Abstract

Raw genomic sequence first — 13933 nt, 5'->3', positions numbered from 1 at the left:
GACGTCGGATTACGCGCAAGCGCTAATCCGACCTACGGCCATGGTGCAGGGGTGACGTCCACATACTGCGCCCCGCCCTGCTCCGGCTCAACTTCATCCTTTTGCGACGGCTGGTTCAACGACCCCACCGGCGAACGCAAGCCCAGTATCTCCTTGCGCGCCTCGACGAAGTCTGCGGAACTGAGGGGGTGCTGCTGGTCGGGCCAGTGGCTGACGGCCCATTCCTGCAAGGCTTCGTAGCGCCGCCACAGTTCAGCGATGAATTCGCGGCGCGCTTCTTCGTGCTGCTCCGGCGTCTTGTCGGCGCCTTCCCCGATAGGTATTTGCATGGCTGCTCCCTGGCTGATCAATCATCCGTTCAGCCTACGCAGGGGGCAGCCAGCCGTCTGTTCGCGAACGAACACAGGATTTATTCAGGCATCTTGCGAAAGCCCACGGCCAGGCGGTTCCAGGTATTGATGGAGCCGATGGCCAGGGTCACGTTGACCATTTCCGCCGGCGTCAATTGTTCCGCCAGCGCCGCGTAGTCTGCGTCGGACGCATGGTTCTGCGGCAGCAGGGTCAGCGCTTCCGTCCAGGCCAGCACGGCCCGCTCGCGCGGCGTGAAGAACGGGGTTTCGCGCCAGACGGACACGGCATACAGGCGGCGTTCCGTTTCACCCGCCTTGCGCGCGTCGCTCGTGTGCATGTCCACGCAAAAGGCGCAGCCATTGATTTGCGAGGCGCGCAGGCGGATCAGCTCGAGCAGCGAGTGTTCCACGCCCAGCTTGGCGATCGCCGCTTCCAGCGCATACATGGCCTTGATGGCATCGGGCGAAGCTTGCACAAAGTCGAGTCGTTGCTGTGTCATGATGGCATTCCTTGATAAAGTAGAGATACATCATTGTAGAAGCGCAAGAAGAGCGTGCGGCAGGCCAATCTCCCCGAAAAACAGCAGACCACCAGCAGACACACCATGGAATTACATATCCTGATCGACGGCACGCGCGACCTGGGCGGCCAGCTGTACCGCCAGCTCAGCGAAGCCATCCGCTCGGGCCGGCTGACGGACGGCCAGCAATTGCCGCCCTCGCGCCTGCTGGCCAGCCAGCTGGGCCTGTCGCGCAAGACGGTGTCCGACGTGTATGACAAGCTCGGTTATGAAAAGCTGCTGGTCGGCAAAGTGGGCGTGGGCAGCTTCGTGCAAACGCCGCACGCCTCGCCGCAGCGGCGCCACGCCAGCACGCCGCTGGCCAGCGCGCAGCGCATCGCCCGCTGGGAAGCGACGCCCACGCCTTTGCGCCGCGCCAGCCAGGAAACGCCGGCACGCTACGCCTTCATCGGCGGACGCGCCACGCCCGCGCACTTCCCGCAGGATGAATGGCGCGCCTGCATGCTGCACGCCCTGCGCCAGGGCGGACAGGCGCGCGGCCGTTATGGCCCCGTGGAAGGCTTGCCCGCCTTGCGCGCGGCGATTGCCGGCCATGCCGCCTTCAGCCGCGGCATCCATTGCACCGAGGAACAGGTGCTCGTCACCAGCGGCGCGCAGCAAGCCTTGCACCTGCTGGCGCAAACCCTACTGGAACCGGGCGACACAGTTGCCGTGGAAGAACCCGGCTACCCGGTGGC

Gypsum dunes at White Sands National Monument, New Mexico, provide an excellent analog to sulfate-rich eolian outcrops on Meridiani Planum, Mars, as characterized by the Rover Opportunity. Numerous outcrops imaged by Opportunity contain polygonal cracks that crosscut bedding and extend across most surfaces of boulders. Some of these cracks are associated with millimeter-thick platy fins that protrude as much as a few centimeters above outcrops. Similar cracks crosscut bedding at White Sands on erosional stoss slopes and in pedestals of cemented dune sand. The cracks at White Sands form in response to cementation of damp gypsum sand followed by contraction due to dehydration. During warm seasons, cracked sand is dry and cracks rarely grow, although some may form after rainstorms. Two types of fins form along cracks and differentially eroded laminae. White fins represent subsurface differential cementation along cracks followed by differential erosion. Tan fins form due to cementation of crack edges and laminae on exposed dune surfaces. Wind-blown sediment adheres to damp tan fins. Similar processes may be important for crack and fin formation in Meridiani Planum outcrops, implying recent water cycling between sulfate outcrops and the Martian atmosphere.

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